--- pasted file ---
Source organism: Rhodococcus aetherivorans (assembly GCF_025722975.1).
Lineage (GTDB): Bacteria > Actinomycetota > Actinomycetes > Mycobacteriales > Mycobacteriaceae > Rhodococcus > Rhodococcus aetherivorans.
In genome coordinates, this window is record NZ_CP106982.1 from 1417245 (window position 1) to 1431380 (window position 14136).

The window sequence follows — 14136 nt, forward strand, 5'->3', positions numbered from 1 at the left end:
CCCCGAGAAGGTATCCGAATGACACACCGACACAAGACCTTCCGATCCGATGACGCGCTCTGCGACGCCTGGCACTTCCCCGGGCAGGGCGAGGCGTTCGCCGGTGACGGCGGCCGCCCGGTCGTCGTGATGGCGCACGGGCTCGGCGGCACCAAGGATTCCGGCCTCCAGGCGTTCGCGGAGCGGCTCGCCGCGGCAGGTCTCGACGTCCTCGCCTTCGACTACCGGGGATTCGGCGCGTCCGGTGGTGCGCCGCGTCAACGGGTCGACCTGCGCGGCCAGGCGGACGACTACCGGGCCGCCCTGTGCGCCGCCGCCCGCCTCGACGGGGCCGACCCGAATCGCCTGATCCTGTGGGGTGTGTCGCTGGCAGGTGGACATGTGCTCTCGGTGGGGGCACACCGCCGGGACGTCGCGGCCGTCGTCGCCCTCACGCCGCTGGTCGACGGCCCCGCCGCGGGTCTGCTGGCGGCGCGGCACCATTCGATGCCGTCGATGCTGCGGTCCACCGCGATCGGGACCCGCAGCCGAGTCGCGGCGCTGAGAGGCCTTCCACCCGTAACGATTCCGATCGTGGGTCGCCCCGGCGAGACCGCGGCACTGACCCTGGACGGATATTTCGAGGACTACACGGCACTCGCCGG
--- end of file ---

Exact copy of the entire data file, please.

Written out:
Source organism: Rhodococcus aetherivorans (assembly GCF_025722975.1).
Lineage (GTDB): Bacteria > Actinomycetota > Actinomycetes > Mycobacteriales > Mycobacteriaceae > Rhodococcus > Rhodococcus aetherivorans.
In genome coordinates, this window is record NZ_CP106982.1 from 1417245 (window position 1) to 1431380 (window position 14136).

The window sequence follows — 14136 nt, forward strand, 5'->3', positions numbered from 1 at the left end:
CCCCGAGAAGGTATCCGAATGACACACCGACACAAGACCTTCCGATCCGATGACGCGCTCTGCGACGCCTGGCACTTCCCCGGGCAGGGCGAGGCGTTCGCCGGTGACGGCGGCCGCCCGGTCGTCGTGATGGCGCACGGGCTCGGCGGCACCAAGGATTCCGGCCTCCAGGCGTTCGCGGAGCGGCTCGCCGCGGCAGGTCTCGACGTCCTCGCCTTCGACTACCGGGGATTCGGCGCGTCCGGTGGTGCGCCGCGTCAACGGGTCGACCTGCGCGGCCAGGCGGACGACTACCGGGCCGCCCTGTGCGCCGCCGCCCGCCTCGACGGGGCCGACCCGAATCGCCTGATCCTGTGGGGTGTGTCGCTGGCAGGTGGACATGTGCTCTCGGTGGGGGCACACCGCCGGGACGTCGCGGCCGTCGTCGCCCTCACGCCGCTGGTCGACGGCCCCGCCGCGGGTCTGCTGGCGGCGCGGCACCATTCGATGCCGTCGATGCTGCGGTCCACCGCGATCGGGACCCGCAGCCGAGTCGCGGCGCTGAGAGGCCTTCCACCCGTAACGATTCCGATCGTGGGTCGCCCCGGCGAGACCGCGGCACTGACCCTGGACGGATATTTCGAGGACTACACGGCACTCGCCGG